Book review: The Illicit Happiness Of Other People

Sunday, 23 September 2012 - 10:52am IST | Place: Mumbai | Agency: DNA
The charm of The Illicit Happiness lies in the fabulous Chacko family and the love that makes them an improbable team against the pathetic, desperate world they inhabit.

Book: The Illicit Happiness Of Other People
Author:
Manu Joseph
Publisher: Fourth Estate
Pages: 343
Price: Rs499

In the 18th century, nostalgia meant acute homesickness and the word in its old-fashioned sense seems apt for Manu Joseph’s second novel, The Illicit Happiness Of Other People. It’s set in pre-1991 Madras, when India wasn’t shining and Chennai was the name of a 17th-century town rather than a modern metropolis. Joseph says in his acknowledgements, “It is where I spent the first 20 years of my life. I am grateful it was not a paradise.” Curiously, though, his protagonist Ousep Chacko’s unflinching conviction that there is more to his eldest son’s unmentionable act than meets the eye is reminiscent of these lines from John Milton’s Paradise Lost:

“...What though the field be lost?
All is not lost; the unconquerable Will,
And study of revenge, immortal hate,
And courage never to submit or yield.
And what is else not to be overcome?”

These lines are spoken by Satan’s chief cheerleader, Beelzebub, when Satan’s legion is wallowing in hellfire after being thrown out of heaven. Come to think of it, Joseph’s description of Ousep sleeping after a drunken night is vaguely reminiscent of Satan in hell (Milton says the divine arch enemy looks like a whale). Also, like Satan, Ousep was once mighty, bringing light through his writing, until arrogance led to his descent to the plane of an impoverished, alcoholic journalist.

However, while Ousep is the lead of The Illicit Happiness, his fall is only a sub-plot. There’s another fall that lies at the heart of this superb novel and it is, as far as the Chackos are concerned, more cataclysmic than Satan’s.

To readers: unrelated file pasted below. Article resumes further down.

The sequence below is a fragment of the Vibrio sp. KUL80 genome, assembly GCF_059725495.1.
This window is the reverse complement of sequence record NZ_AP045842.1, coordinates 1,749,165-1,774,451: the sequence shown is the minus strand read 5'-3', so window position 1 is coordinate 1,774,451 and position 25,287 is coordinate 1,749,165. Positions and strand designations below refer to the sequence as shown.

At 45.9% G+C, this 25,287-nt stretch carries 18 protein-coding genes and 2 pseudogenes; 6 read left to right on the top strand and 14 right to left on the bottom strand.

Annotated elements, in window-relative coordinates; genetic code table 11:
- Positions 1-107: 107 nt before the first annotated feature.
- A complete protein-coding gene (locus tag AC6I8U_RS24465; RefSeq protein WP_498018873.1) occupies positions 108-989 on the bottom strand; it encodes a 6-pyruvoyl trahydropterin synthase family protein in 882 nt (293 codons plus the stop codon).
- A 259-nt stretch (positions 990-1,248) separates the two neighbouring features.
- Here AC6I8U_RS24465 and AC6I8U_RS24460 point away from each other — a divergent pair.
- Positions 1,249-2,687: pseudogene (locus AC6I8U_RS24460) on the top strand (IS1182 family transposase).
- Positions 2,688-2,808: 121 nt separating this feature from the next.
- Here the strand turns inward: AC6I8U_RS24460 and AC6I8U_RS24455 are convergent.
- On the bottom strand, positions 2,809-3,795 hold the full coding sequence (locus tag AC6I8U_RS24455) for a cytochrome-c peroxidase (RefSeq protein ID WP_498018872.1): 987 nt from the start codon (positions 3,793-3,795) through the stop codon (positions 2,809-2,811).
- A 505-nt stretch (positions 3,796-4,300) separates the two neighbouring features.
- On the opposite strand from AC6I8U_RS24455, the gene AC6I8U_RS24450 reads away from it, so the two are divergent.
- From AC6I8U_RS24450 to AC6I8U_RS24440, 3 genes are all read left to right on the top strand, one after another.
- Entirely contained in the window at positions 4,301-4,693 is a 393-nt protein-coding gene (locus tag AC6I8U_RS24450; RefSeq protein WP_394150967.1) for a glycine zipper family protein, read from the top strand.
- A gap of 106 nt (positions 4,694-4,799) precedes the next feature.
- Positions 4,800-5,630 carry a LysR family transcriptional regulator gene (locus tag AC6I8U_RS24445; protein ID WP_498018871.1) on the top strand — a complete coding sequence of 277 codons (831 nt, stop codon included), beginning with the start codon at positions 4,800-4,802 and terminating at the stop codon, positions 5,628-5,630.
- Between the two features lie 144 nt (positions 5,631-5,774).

Ousep is a journalist by day and neighbourhood menace by night. His wife, Mariamma, has a postgraduate degree in economics, nurses fantasies about killing her husband, and regularly talks to the walls. They have two sons —Unni and Thoma. Unni, the elder, is the one whom everyone loves. It seems there is nothing he can’t handle, from his classmates to his mother’s delusions, his father’s drunken antics to his brother’s anxieties. A gifted cartoonist, he’s the one person in the novel who isn’t burdened by the mania for academic excellence. Unni is the last person anyone expects would go the Humpty Dumpty way, but one day, inexplicably, he does. For the next three years, Unni becomes Ousep’s study and the father’s project of unconquerable Will is to figure out why Unni did that Terrible Thing.

Set in 1990, in a lane that has four residential buildings named A, B, C and D, starring a family that is peculiar despite efforts to be normal, The Illicit Happiness is a witty, unforgiving but deeply affectionate look at life in pre-liberalised India. There is none of the acidic contempt or curious politics that crippled Joseph’s first novel, Serious Men. The Illicit Happiness is fun, despite all the unhappiness that riddles the novel, and Joseph avoids the curse of the second novel with panache. His characters are peculiar, but not precious. Their stories are told with an empathy that is intelligent enough to note absurdities without reducing anyone or anything to a caricature. The author has no sympathy for the blinkers that old India clapped on itself, but even as his scathing critique stings painfully, Joseph’s sense of humour makes it impossible for a reader to not grin while reading the novel. For example, how can you not nod in agreement to this:

“What is this world, exactly? Thoma wonders. A man slaps a girl’s arse, she walks on as if nothing has happened. Then the man gets hit by a coconut thrown by a weird woman, and he walks away without even turning back.”

The charm of The Illicit Happiness lies in the fabulous Chacko family and the love that makes them an improbable team against the pathetic, desperate world they inhabit. Mariamma joins Em of Em and the Big Hoom in the league of endearingly lunatic mothers. Ousep’s drunken fits are eerily reminiscent of Salman Rushdie’s description of his father Anis in Joseph Anton. For this reader, the most endearing Chacko is the continually-perplexed Thoma. But chances are, you’ll find your own favourite Chacko and they’ll make you want to return to Balaji Lane again and again.


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